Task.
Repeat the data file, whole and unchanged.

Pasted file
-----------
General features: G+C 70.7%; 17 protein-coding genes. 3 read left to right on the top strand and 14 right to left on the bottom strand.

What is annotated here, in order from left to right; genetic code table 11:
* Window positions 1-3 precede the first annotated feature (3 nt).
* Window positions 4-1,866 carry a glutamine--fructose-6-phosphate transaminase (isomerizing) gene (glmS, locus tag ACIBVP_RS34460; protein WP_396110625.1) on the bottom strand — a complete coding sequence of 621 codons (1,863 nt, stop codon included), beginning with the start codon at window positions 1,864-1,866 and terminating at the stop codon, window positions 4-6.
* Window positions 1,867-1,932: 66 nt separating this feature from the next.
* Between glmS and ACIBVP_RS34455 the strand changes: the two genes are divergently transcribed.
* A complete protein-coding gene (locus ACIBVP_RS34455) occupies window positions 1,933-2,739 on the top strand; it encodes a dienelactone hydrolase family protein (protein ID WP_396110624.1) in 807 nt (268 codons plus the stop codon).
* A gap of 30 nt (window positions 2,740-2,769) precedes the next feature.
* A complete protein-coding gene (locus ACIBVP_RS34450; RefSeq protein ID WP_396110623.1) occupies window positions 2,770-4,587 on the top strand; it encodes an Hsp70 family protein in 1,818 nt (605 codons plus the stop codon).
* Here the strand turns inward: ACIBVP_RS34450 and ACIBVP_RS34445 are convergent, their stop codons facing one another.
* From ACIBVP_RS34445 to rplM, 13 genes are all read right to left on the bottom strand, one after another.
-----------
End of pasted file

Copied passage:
General features: G+C 70.7%; 17 protein-coding genes. 3 read left to right on the top strand and 14 right to left on the bottom strand.

What is annotated here, in order from left to right; genetic code table 11:
* Window positions 1-3 precede the first annotated feature (3 nt).
* Window positions 4-1,866 carry a glutamine--fructose-6-phosphate transaminase (isomerizing) gene (glmS, locus tag ACIBVP_RS34460; protein WP_396110625.1) on the bottom strand — a complete coding sequence of 621 codons (1,863 nt, stop codon included), beginning with the start codon at window positions 1,864-1,866 and terminating at the stop codon, window positions 4-6.
* Window positions 1,867-1,932: 66 nt separating this feature from the next.
* Between glmS and ACIBVP_RS34455 the strand changes: the two genes are divergently transcribed.
* A complete protein-coding gene (locus ACIBVP_RS34455) occupies window positions 1,933-2,739 on the top strand; it encodes a dienelactone hydrolase family protein (protein ID WP_396110624.1) in 807 nt (268 codons plus the stop codon).
* A gap of 30 nt (window positions 2,740-2,769) precedes the next feature.
* A complete protein-coding gene (locus ACIBVP_RS34450; RefSeq protein ID WP_396110623.1) occupies window positions 2,770-4,587 on the top strand; it encodes an Hsp70 family protein in 1,818 nt (605 codons plus the stop codon).
* Here the strand turns inward: ACIBVP_RS34450 and ACIBVP_RS34445 are convergent, their stop codons facing one another.
* From ACIBVP_RS34445 to rplM, 13 genes are all read right to left on the bottom strand, one after another.